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Abstract: TH-PO571

Association Between Normalized Protein Catabolic Rate (nPCR) and the Risk for Bone Fracture in Patients Undergoing Hemodialysis: The Q-Cohort Study

Session Information

Category: Bone and Mineral Metabolism

  • 402 Bone and Mineral Metabolism: Clinical


  • Ohnaka, Shotaro, Tagawa Municipal Hospital, Tagawa, Fukuoka, Japan
  • Tsujikawa, Hiroaki, Kyushu University, Fukuoka, Fukuoka, Japan
  • Yamada, Shunsuke, Kyushu University, Fukuoka, Fukuoka, Japan
  • Taniguchi, Masatomo, Fukuoka Renal Clinic, Fukuoka, Japan
  • Tokumoto, Masanori, Department of Internal Medicine, Fukuoka Dental College, Sawara-ku, FUKUOKA, Japan
  • Tsuruya, Kazuhiko, Nara Medical University, Kashihara, Japan
  • Nakano, Toshiaki, Kyushu University, Fukuoka, Fukuoka, Japan
  • Kitazono, Takanari, Kyushu University, Fukuoka, Fukuoka, Japan

Normalized protein catabolic rate (nPCR) is used as a surrogate of daily protein intake and nutritional status in patients receiving maintenance hemodialysis (HD). It remains unknown whether nPCR affect the incidence of bone fracture in HD patients.


A total of 2,869 patients registered to the Q Cohort Study, a multicenter, prospective, observational study, were followed up for a median of 4 years. The primary outcome was bone fracture at any site. The main exposure was nPCR level at baseline. Patients were divided into four groups based on their baseline nPCR levels (Q1: <0.85, Q2: 0.85-0.95, Q3: 0.95-1.05 [reference], Q4: ≥1.05 g/kg/day). We examined the relationship between nPCR levels and the risk for bone fracture using a Cox proportional hazards risk model.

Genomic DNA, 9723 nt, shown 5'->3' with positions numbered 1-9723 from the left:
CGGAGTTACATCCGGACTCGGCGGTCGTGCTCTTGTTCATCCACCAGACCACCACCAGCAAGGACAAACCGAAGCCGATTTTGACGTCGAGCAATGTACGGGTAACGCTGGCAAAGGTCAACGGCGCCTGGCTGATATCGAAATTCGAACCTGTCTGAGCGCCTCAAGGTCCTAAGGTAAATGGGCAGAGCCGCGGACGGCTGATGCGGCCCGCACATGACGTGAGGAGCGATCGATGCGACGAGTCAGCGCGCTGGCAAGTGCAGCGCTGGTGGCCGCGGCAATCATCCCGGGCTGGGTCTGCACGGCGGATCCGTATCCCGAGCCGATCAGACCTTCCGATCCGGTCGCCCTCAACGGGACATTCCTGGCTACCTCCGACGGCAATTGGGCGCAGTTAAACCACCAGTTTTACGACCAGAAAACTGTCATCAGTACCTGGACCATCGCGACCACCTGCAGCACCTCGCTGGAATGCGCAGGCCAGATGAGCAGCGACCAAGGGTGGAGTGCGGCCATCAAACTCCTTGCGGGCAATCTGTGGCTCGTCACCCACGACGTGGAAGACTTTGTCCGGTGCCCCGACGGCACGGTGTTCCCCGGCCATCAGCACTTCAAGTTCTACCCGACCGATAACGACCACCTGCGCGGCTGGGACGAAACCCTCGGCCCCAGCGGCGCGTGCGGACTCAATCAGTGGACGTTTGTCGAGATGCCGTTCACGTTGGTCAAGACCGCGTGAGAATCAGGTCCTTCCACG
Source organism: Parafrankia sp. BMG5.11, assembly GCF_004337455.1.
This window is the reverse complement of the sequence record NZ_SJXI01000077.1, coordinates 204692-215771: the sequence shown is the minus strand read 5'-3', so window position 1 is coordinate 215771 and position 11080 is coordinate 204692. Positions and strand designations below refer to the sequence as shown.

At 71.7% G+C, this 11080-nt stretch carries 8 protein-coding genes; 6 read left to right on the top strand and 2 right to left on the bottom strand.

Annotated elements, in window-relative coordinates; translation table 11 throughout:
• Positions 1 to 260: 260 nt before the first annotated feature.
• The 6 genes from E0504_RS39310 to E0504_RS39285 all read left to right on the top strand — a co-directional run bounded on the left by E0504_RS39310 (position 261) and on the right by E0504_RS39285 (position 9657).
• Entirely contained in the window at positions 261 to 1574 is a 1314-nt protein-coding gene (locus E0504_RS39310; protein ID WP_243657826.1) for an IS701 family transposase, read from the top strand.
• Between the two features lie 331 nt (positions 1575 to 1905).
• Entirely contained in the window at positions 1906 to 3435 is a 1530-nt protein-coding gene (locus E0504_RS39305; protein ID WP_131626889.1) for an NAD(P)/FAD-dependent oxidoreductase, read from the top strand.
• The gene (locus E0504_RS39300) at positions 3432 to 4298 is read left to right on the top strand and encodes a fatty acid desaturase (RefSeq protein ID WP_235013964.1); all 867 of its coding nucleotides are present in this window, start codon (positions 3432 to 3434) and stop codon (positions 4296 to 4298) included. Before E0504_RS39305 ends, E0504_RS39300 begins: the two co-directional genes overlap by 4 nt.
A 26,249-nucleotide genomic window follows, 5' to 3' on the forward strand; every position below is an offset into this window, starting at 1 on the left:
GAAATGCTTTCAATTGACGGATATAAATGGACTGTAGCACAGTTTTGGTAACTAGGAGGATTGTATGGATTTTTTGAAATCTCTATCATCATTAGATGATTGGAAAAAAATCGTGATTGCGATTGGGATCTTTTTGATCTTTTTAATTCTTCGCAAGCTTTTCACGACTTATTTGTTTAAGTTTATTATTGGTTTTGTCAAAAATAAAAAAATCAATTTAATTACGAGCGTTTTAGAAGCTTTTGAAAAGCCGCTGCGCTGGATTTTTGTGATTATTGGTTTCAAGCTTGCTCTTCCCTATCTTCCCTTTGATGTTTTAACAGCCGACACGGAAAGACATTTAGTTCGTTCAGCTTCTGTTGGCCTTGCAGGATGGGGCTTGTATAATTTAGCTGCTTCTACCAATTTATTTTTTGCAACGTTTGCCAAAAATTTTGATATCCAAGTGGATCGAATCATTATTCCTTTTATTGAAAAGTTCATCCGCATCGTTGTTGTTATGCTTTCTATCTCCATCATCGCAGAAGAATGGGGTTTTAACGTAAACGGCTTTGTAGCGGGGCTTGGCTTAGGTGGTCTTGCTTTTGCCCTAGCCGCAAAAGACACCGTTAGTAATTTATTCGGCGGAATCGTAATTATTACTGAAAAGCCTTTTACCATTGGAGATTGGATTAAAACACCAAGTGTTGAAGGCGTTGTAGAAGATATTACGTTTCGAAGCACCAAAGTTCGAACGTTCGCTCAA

During the follow-up period, 136 patients experienced bone fracture at any site. In the multivariable analyses, the risk for bone fracture was significantly higher in the lowest (Q1) and highest (Q4) nPCR groups compared with Q3 group (hazard ratio [95% confidence intervals]: Group 1, 1.93[1.05-3.66]; Q2, 1.27[0.68-2.44]; Q3 1.00 (reference); Q4, 2.21[1.27-4.02]. Even when analyses were limited to those whose dialysis vintage was longer than 2 years, the association remained unchanged.


Our results suggest that both lower and higher nPCR values increase the risk for bone fracture in HD patients. Further studies are necessary to confirm our observation and elucidate the underlying mechanisms on the association between nPCR level and bone fracture in HD patients.